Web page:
The more risk present, the more you should ask for holdback in the selling price. For instance, if much of the profit is derived from a few contracts, require that the contracts be renewed under similar terms if the seller is to receive the full purchase price.

M&A failures often result because buyers concentrate too much on cost synergies and lose focus on retaining and/or creating revenue. Client retention at service organizations is at significant risk following a merger or acquisition, according to a 2008 article from McKinsey & Company. Clients will receive misinformation, so it’s important that the acquiring firm step in quickly to assure clients that service levels will equal or exceed what they have been accustomed to expect.

What needs to be done post-acquisition?

It’s important to have a clear post-acquisition plan, including financial goals, with as much detail as possible. The quicker value is created by the acquisition, the better the result for the buyer.

Key post-acquisition steps to ensure a successful integration include:

 

 

  • Developing the organizational structure.

 

 

 

 

  • Developing sales expectations.

 

 

 

 

  • Identifying what processes and systems will change, and when.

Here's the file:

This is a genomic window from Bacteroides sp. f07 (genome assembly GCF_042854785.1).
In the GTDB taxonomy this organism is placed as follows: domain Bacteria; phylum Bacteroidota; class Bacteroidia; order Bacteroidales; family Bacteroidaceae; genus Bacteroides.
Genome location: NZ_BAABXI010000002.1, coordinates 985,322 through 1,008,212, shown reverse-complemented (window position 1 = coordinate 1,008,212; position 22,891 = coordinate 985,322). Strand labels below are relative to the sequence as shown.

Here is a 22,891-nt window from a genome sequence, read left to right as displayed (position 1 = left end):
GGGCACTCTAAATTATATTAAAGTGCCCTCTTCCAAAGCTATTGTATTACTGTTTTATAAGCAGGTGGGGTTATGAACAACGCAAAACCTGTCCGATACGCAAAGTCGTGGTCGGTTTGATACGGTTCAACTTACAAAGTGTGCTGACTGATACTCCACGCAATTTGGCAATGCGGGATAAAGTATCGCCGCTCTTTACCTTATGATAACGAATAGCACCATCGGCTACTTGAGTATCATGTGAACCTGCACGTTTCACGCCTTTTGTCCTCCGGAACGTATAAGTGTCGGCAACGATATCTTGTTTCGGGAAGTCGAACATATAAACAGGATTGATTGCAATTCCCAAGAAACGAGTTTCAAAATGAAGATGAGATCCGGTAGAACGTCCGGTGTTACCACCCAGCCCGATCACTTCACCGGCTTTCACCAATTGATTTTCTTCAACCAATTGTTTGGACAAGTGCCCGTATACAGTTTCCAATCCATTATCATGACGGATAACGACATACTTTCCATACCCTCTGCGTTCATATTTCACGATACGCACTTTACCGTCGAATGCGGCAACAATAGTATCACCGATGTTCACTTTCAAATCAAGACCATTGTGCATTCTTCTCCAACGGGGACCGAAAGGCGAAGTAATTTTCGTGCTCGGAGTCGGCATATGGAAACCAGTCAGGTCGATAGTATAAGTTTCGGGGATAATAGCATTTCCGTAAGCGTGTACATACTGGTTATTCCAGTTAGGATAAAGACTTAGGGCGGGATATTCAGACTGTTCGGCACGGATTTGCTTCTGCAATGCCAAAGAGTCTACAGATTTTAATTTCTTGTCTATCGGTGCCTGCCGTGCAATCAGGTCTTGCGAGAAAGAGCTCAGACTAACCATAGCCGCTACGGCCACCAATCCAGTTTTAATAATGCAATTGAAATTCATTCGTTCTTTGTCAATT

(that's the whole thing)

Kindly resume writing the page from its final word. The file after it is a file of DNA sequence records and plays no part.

• Developing performance measures.

 

 

Finally, you also need to hold key management responsible for producing results.

David E. Shaffer is a director, Audit & Accounting, at Kreischer Miller. Reach him at (215) 441-4600 or dshaffer@kmco.com.

Social Media: To keep in touch with Kreischer Miller, find us on Twitter: @KreischerMiller.

Insights Accounting & Consulting is brought to you by Kreischer Miller

 

Published in Philadelphia
Thursday, 31 March 2011 16:01

Business activity hits February freeze

Deal activity among both strategic and financial buyers dropped off significantly in February.  This slowdown in deal volume was due in large part to the rush to get deals done by the end of 2010, which was driven by the fear of tax changes that never occurred.

Strategic buyers led the way in the second month of 2011 by focusing on smaller deals. The Euclid Chemical Co. bought LaFayette, Ga.-based PSI Packaging Inc., which has annual sales of approximately $6 million. Euclid Chemical is a Cleveland producer of micro and macro fibers for the ready-mixed and precast concrete market and subsidiary of RPM International Inc. The move is expected to add a complementary product line and boost manufacturing capacity and expertise for Euclid Chemical.